As the institute’s new director, Stephan Lessenich wants to accentuate references to the oldiInstitute and critical theory more sharply. For him, the anniversary is a unique opportunity to reform the institute and, in its present constitution, to link it to the old critical theory. The anniversary will give the work at the institute a broad public and develop a new research program in the coming years. This will also deal critically with the history of the institute and should leave behind the “self-chosen provinciality.”

While voices — from Breitbart News to Steve Bannon — in the alt-right and far-right media are spinning conspiracies about theIinstitute’s great influence having a firm grip on American society and politics and that critical theory is a true brainchild of Satanism, the current situation in Frankfurt is quite different. Lessenich wants to contribute to a globalization of critical theory in the basic position of not easily submitting to this reality. Lessenich says:

In terms of referring back to the tradition of critical theory, we aim at developing a critical sociology of domination that keeps pace with the times, with the current mode of domination. And we try to contribute to a thinking in alternatives, in alternative forms of organizing society, by way of the negation of the current state of affairs — just as critical theory always did.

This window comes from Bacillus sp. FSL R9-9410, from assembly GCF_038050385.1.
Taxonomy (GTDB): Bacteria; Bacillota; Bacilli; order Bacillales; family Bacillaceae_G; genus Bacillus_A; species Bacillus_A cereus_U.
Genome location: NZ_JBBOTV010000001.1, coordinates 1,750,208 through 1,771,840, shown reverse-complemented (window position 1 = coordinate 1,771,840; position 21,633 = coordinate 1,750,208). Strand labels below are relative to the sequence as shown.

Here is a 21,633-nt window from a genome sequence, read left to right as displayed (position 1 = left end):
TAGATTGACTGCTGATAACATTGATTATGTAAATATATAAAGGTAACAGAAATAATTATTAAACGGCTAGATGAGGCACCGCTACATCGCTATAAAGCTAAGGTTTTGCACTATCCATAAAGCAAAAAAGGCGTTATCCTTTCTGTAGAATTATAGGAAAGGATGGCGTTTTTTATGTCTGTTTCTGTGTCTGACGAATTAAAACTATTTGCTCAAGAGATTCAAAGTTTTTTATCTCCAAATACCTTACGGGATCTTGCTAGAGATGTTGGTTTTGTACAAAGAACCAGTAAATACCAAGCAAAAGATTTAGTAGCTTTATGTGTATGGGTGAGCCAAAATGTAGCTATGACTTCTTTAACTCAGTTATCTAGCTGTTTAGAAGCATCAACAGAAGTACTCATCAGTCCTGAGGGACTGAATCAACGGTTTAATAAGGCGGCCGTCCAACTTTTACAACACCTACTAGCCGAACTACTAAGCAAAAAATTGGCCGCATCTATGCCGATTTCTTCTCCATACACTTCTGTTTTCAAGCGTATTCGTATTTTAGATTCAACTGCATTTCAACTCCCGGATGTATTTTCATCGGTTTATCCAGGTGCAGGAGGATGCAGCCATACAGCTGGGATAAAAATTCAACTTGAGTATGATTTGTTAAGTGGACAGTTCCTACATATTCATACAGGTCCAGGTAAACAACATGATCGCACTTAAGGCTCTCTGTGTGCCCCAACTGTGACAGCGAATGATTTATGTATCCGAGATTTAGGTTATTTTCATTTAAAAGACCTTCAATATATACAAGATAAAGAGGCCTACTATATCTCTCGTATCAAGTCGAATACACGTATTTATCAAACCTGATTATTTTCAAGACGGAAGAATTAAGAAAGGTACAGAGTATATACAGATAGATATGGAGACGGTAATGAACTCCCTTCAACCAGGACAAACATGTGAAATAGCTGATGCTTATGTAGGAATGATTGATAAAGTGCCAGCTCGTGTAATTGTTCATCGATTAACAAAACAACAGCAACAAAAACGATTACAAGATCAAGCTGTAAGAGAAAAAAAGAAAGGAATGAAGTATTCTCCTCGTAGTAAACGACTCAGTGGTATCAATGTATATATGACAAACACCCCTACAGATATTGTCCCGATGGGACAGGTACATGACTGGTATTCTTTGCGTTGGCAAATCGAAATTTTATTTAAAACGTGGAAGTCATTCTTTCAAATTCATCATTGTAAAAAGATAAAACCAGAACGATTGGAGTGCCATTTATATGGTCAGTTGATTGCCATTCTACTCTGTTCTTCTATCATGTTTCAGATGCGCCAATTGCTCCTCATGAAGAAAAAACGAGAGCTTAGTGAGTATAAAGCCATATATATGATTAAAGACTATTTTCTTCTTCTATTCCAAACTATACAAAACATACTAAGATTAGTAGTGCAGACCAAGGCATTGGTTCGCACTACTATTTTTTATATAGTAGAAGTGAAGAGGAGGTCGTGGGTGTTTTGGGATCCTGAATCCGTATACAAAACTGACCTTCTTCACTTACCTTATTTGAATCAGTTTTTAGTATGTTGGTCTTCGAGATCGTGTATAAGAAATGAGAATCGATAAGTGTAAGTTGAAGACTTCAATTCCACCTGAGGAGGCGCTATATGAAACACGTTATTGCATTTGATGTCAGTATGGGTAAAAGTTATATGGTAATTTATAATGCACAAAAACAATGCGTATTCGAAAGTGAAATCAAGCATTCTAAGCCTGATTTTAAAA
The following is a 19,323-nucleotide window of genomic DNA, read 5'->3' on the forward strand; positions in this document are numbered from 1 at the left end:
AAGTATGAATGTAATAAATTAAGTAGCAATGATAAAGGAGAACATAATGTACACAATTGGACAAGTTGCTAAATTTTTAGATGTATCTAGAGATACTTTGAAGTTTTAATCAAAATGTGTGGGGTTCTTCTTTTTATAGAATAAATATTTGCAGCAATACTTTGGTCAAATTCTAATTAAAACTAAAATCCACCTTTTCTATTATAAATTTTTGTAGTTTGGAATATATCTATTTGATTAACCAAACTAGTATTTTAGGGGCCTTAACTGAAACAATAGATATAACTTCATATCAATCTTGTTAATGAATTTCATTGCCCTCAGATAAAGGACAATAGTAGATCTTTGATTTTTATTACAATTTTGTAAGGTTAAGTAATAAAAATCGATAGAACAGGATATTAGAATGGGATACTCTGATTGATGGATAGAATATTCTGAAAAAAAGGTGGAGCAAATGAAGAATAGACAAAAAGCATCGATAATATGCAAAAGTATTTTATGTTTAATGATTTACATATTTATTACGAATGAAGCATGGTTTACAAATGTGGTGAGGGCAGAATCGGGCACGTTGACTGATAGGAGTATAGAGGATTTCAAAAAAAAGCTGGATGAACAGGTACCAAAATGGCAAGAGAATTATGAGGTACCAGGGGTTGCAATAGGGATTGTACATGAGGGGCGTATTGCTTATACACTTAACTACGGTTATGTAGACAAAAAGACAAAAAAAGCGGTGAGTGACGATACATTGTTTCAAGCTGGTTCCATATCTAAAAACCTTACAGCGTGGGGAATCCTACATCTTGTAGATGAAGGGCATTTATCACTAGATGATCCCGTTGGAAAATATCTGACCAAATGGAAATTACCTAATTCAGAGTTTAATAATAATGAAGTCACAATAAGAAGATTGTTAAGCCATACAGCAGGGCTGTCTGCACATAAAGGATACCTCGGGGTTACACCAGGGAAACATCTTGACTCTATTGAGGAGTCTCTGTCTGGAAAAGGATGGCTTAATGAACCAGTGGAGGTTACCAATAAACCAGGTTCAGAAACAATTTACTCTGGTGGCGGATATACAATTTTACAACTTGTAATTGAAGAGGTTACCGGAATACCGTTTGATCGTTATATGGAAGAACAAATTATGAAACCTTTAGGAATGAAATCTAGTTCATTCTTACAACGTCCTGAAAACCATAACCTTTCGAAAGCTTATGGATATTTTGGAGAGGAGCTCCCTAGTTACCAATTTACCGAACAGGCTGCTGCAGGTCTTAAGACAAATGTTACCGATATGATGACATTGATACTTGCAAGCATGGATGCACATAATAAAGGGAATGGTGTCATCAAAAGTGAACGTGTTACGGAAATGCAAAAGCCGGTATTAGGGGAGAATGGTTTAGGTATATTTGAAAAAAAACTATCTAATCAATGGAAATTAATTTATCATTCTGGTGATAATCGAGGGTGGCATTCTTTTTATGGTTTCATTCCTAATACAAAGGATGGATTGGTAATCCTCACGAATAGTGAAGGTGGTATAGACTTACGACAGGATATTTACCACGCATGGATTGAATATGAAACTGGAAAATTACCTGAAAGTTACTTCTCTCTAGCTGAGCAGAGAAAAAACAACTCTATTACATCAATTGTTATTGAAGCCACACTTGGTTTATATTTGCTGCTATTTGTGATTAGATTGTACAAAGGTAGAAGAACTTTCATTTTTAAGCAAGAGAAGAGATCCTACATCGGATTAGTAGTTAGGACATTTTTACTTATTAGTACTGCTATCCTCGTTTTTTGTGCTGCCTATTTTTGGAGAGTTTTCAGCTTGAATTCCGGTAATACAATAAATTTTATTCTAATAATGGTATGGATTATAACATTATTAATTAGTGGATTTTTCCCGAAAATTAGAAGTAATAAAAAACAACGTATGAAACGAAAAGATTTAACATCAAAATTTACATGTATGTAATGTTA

This approach, which Lessenich talks about and mentions as the present goal of the institute, can be exemplified by the work of one of its current members, Alexandra Schauer.

Her monograph Mensch ohne Welt (Man Without World) can be understood as a fresh reference to the early basic attitudes of the institute. As a member of the institute’s staff, she investigates the (perceived) loss of creative possibilities in late modernity. Using the axes of time, the public sphere and the city, she meticulously traces socialization into and out of modernity.

These and similar works in today’s institute represent the history of resistance of the institute and formulate the “back to the future — putting contradictions back into the center of critical social analysis and empirical social research,” that Lessenich is striving for. Or to put it in Schauer’s words ahead of the institute’s centenary: “Let’s try what seems impossible, let’s save what is possible!”